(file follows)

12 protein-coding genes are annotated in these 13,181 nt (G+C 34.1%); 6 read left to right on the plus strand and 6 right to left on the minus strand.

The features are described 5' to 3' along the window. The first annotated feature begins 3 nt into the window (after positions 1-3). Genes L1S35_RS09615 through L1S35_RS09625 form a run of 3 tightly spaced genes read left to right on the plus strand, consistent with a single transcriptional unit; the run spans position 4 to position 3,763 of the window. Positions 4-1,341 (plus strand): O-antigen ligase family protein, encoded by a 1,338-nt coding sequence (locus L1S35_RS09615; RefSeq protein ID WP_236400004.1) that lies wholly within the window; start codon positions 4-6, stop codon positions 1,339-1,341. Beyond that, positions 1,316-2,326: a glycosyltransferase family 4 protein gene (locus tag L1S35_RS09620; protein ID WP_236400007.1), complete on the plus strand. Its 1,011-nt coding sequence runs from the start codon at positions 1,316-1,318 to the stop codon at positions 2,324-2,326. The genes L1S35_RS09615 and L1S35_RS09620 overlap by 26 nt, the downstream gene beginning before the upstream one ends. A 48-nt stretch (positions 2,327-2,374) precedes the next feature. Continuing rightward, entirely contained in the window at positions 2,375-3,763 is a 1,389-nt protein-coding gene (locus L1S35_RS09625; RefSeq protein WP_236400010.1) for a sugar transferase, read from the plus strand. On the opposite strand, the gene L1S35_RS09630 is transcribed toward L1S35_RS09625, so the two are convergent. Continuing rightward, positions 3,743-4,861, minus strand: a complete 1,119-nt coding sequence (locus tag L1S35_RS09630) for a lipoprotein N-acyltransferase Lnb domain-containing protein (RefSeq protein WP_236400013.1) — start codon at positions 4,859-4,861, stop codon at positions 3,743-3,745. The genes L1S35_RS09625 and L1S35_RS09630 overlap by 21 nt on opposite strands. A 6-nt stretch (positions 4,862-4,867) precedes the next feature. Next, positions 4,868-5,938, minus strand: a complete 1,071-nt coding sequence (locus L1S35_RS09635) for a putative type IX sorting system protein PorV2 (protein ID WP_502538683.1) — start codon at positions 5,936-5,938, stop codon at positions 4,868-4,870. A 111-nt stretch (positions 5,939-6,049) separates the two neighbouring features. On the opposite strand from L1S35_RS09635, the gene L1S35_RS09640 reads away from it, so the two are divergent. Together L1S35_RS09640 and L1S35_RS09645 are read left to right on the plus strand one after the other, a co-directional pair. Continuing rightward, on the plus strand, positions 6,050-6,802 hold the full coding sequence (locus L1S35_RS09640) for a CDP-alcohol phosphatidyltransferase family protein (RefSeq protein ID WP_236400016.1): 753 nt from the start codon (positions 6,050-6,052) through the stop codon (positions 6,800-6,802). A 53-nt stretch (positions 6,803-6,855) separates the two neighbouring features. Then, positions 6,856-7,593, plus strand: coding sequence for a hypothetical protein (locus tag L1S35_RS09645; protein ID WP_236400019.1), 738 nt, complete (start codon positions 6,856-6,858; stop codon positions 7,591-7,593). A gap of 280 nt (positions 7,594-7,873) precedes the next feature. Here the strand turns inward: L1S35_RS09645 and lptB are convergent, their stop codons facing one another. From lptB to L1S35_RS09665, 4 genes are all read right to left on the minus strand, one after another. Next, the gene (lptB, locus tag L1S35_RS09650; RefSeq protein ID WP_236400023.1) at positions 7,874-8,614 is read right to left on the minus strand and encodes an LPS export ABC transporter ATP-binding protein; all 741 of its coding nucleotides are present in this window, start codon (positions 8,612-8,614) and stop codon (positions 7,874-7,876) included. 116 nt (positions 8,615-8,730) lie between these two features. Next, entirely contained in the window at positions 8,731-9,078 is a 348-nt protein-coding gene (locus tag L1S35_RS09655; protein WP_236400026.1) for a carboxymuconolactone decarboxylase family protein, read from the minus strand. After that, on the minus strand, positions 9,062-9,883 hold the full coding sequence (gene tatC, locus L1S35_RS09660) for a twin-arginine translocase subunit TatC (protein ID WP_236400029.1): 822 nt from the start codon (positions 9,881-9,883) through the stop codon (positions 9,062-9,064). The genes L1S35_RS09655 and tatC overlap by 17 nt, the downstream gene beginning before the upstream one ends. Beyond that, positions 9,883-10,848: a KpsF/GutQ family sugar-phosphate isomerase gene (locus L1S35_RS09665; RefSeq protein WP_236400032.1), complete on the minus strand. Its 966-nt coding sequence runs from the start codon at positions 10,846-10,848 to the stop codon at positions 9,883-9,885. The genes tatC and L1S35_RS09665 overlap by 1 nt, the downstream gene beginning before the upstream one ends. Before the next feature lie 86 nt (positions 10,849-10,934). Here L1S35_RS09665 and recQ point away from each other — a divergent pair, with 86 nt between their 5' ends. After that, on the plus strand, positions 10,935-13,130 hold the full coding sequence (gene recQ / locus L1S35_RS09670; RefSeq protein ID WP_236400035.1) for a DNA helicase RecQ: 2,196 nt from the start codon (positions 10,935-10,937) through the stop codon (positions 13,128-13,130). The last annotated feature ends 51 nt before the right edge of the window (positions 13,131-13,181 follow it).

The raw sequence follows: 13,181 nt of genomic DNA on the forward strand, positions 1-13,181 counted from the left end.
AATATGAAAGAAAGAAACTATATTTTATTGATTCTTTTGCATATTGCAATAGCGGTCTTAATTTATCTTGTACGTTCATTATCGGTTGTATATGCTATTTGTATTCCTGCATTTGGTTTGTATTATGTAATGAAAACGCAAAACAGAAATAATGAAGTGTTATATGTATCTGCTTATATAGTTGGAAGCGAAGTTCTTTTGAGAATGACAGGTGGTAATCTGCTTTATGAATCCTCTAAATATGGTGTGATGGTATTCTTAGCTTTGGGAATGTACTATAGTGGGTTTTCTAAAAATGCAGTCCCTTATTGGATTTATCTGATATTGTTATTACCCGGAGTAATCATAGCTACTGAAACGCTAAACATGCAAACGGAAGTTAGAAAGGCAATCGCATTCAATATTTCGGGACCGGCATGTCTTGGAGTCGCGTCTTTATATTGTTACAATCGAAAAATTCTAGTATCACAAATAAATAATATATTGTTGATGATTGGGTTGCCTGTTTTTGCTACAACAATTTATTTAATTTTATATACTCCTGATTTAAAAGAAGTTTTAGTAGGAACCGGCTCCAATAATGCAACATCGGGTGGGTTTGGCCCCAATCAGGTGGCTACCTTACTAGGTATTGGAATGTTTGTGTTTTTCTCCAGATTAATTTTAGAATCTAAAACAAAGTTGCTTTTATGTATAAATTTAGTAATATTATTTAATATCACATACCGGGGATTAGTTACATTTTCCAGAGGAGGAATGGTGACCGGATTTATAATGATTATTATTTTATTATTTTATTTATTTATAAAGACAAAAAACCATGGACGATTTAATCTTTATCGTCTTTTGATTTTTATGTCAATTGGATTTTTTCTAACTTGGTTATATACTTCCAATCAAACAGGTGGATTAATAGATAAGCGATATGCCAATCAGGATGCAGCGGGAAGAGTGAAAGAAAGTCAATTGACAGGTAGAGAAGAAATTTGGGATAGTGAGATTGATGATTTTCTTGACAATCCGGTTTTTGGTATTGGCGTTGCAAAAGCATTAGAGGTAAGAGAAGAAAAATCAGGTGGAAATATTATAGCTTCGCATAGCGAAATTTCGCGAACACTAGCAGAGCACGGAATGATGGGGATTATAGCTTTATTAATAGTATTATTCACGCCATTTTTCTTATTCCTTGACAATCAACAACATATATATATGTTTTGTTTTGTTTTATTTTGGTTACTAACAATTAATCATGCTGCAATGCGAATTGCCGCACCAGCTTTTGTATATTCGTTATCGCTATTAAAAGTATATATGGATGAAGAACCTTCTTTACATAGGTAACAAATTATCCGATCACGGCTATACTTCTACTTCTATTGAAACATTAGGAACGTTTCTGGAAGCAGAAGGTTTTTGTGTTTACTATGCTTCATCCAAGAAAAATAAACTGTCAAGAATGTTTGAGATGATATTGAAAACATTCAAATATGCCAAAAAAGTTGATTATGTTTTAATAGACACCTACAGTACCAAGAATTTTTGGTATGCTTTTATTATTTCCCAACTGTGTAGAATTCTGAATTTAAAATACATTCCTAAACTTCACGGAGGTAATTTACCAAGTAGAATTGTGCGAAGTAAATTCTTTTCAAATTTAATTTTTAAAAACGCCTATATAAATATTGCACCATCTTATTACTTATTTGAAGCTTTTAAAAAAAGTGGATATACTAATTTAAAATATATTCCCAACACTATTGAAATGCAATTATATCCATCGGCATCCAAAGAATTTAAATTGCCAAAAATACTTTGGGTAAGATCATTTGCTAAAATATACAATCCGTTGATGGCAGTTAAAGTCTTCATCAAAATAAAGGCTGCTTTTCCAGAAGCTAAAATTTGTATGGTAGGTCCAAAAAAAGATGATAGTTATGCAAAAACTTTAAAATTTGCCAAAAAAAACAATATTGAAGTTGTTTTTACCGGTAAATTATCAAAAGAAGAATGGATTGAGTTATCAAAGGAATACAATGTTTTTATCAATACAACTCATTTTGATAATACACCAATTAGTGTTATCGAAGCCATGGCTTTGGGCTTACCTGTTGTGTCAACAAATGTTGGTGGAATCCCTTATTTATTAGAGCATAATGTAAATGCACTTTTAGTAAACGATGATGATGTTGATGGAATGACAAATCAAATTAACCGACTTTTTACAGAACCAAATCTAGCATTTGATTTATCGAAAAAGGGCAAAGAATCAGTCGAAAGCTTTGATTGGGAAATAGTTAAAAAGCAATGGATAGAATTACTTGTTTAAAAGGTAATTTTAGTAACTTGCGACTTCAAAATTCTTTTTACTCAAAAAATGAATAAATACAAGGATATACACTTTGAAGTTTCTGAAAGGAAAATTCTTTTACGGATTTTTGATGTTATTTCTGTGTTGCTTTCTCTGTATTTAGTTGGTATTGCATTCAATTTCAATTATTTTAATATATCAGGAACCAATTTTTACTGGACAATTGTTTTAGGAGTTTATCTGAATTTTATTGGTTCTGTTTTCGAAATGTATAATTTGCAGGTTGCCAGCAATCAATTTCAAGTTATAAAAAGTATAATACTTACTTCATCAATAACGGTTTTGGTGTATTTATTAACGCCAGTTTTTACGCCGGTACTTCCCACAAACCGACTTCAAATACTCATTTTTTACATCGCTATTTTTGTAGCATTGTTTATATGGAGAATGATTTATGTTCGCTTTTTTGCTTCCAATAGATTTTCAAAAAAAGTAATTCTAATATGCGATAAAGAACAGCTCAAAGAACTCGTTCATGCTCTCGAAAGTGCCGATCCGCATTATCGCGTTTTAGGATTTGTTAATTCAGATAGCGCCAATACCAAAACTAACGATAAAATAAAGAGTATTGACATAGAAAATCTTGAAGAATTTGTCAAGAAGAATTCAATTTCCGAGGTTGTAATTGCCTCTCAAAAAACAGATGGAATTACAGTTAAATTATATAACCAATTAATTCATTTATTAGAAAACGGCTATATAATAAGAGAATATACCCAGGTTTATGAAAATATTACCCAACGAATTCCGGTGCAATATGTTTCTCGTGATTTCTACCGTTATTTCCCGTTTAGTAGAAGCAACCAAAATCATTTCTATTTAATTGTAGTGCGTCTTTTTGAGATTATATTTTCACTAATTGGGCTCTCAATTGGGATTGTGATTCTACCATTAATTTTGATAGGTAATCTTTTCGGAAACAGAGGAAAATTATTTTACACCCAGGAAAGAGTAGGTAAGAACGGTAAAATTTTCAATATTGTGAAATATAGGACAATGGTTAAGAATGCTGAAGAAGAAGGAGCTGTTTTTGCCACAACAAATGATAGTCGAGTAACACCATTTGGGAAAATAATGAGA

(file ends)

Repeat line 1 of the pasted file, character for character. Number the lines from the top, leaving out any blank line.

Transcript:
12 protein-coding genes are annotated in these 13,181 nt (G+C 34.1%); 6 read left to right on the plus strand and 6 right to left on the minus strand.